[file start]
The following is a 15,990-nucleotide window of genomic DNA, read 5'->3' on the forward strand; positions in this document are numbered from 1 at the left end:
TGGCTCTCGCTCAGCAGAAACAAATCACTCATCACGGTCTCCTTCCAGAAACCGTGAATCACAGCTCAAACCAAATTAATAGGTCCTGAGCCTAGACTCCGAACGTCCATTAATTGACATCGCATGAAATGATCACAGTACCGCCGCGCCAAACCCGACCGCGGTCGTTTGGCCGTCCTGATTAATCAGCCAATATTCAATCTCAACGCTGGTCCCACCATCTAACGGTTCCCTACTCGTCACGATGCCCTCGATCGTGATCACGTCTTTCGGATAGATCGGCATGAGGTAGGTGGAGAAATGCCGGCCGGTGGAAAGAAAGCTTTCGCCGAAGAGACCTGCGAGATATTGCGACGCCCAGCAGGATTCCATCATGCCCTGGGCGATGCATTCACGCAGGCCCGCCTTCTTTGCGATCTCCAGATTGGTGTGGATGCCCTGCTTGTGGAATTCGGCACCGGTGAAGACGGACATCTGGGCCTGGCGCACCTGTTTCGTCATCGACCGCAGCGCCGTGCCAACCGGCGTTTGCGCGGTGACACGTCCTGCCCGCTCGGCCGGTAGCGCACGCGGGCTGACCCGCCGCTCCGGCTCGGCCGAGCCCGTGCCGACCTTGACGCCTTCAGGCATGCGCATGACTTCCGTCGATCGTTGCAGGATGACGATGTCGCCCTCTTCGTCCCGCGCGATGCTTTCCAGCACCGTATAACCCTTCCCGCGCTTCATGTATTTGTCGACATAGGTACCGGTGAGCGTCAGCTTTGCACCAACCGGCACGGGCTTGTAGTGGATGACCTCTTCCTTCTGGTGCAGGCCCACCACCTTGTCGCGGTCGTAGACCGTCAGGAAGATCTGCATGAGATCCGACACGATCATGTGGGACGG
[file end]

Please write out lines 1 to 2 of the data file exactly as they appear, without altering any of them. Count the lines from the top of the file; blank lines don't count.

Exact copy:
The following is a 15,990-nucleotide window of genomic DNA, read 5'->3' on the forward strand; positions in this document are numbered from 1 at the left end:
TGGCTCTCGCTCAGCAGAAACAAATCACTCATCACGGTCTCCTTCCAGAAACCGTGAATCACAGCTCAAACCAAATTAATAGGTCCTGAGCCTAGACTCCGAACGTCCATTAATTGACATCGCATGAAATGATCACAGTACCGCCGCGCCAAACCCGACCGCGGTCGTTTGGCCGTCCTGATTAATCAGCCAATATTCAATCTCAACGCTGGTCCCACCATCTAACGGTTCCCTACTCGTCACGATGCCCTCGATCGTGATCACGTCTTTCGGATAGATCGGCATGAGGTAGGTGGAGAAATGCCGGCCGGTGGAAAGAAAGCTTTCGCCGAAGAGACCTGCGAGATATTGCGACGCCCAGCAGGATTCCATCATGCCCTGGGCGATGCATTCACGCAGGCCCGCCTTCTTTGCGATCTCCAGATTGGTGTGGATGCCCTGCTTGTGGAATTCGGCACCGGTGAAGACGGACATCTGGGCCTGGCGCACCTGTTTCGTCATCGACCGCAGCGCCGTGCCAACCGGCGTTTGCGCGGTGACACGTCCTGCCCGCTCGGCCGGTAGCGCACGCGGGCTGACCCGCCGCTCCGGCTCGGCCGAGCCCGTGCCGACCTTGACGCCTTCAGGCATGCGCATGACTTCCGTCGATCGTTGCAGGATGACGATGTCGCCCTCTTCGTCCCGCGCGATGCTTTCCAGCACCGTATAACCCTTCCCGCGCTTCATGTATTTGTCGACATAGGTACCGGTGAGCGTCAGCTTTGCACCAACCGGCACGGGCTTGTAGTGGATGACCTCTTCCTTCTGGTGCAGGCCCACCACCTTGTCGCGGTCGTAGACCGTCAGGAAGATCTGCATGAGATCCGACACGATCATGTGGGACGG